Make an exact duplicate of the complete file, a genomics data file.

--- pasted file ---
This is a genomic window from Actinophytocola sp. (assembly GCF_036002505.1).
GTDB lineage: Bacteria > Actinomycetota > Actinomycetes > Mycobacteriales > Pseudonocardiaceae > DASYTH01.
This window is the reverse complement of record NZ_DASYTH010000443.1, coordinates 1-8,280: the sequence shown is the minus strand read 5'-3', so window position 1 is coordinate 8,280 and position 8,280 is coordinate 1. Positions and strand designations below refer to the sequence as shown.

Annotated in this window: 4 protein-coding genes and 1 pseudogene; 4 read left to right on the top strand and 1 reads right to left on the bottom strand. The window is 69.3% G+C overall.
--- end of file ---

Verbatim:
This is a genomic window from Actinophytocola sp. (assembly GCF_036002505.1).
GTDB lineage: Bacteria > Actinomycetota > Actinomycetes > Mycobacteriales > Pseudonocardiaceae > DASYTH01.
This window is the reverse complement of record NZ_DASYTH010000443.1, coordinates 1-8,280: the sequence shown is the minus strand read 5'-3', so window position 1 is coordinate 8,280 and position 8,280 is coordinate 1. Positions and strand designations below refer to the sequence as shown.

Annotated in this window: 4 protein-coding genes and 1 pseudogene; 4 read left to right on the top strand and 1 reads right to left on the bottom strand. The window is 69.3% G+C overall.